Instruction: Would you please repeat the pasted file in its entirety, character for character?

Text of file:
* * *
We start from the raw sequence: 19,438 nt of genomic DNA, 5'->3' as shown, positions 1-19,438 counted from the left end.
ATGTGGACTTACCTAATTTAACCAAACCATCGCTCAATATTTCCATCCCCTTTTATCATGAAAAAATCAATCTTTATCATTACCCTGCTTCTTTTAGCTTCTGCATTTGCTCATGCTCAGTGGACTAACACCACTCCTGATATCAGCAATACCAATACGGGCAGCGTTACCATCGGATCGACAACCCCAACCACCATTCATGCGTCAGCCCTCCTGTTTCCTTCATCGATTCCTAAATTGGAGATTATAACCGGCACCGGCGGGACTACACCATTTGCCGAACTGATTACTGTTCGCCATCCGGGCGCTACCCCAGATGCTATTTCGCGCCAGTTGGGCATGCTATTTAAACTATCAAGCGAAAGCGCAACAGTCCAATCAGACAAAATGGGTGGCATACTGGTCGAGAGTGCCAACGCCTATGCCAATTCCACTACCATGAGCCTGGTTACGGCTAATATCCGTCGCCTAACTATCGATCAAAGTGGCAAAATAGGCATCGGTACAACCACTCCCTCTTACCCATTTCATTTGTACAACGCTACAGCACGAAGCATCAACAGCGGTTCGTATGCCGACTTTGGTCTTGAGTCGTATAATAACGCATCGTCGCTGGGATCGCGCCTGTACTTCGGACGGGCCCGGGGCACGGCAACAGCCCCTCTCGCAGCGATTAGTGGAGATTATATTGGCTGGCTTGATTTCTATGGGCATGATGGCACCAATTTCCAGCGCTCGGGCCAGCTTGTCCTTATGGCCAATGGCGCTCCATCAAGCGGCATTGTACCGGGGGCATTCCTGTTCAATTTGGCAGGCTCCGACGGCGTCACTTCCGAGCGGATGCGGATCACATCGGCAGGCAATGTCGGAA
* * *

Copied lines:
We start from the raw sequence: 19,438 nt of genomic DNA, 5'->3' as shown, positions 1-19,438 counted from the left end.
ATGTGGACTTACCTAATTTAACCAAACCATCGCTCAATATTTCCATCCCCTTTTATCATGAAAAAATCAATCTTTATCATTACCCTGCTTCTTTTAGCTTCTGCATTTGCTCATGCTCAGTGGACTAACACCACTCCTGATATCAGCAATACCAATACGGGCAGCGTTACCATCGGATCGACAACCCCAACCACCATTCATGCGTCAGCCCTCCTGTTTCCTTCATCGATTCCTAAATTGGAGATTATAACCGGCACCGGCGGGACTACACCATTTGCCGAACTGATTACTGTTCGCCATCCGGGCGCTACCCCAGATGCTATTTCGCGCCAGTTGGGCATGCTATTTAAACTATCAAGCGAAAGCGCAACAGTCCAATCAGACAAAATGGGTGGCATACTGGTCGAGAGTGCCAACGCCTATGCCAATTCCACTACCATGAGCCTGGTTACGGCTAATATCCGTCGCCTAACTATCGATCAAAGTGGCAAAATAGGCATCGGTACAACCACTCCCTCTTACCCATTTCATTTGTACAACGCTACAGCACGAAGCATCAACAGCGGTTCGTATGCCGACTTTGGTCTTGAGTCGTATAATAACGCATCGTCGCTGGGATCGCGCCTGTACTTCGGACGGGCCCGGGGCACGGCAACAGCCCCTCTCGCAGCGATTAGTGGAGATTATATTGGCTGGCTTGATTTCTATGGGCATGATGGCACCAATTTCCAGCGCTCGGGCCAGCTTGTCCTTATGGCCAATGGCGCTCCATCAAGCGGCATTGTACCGGGGGCATTCCTGTTCAATTTGGCAGGCTCCGACGGCGTCACTTCCGAGCGGATGCGGATCACATCGGCAGGCAATGTCGGAA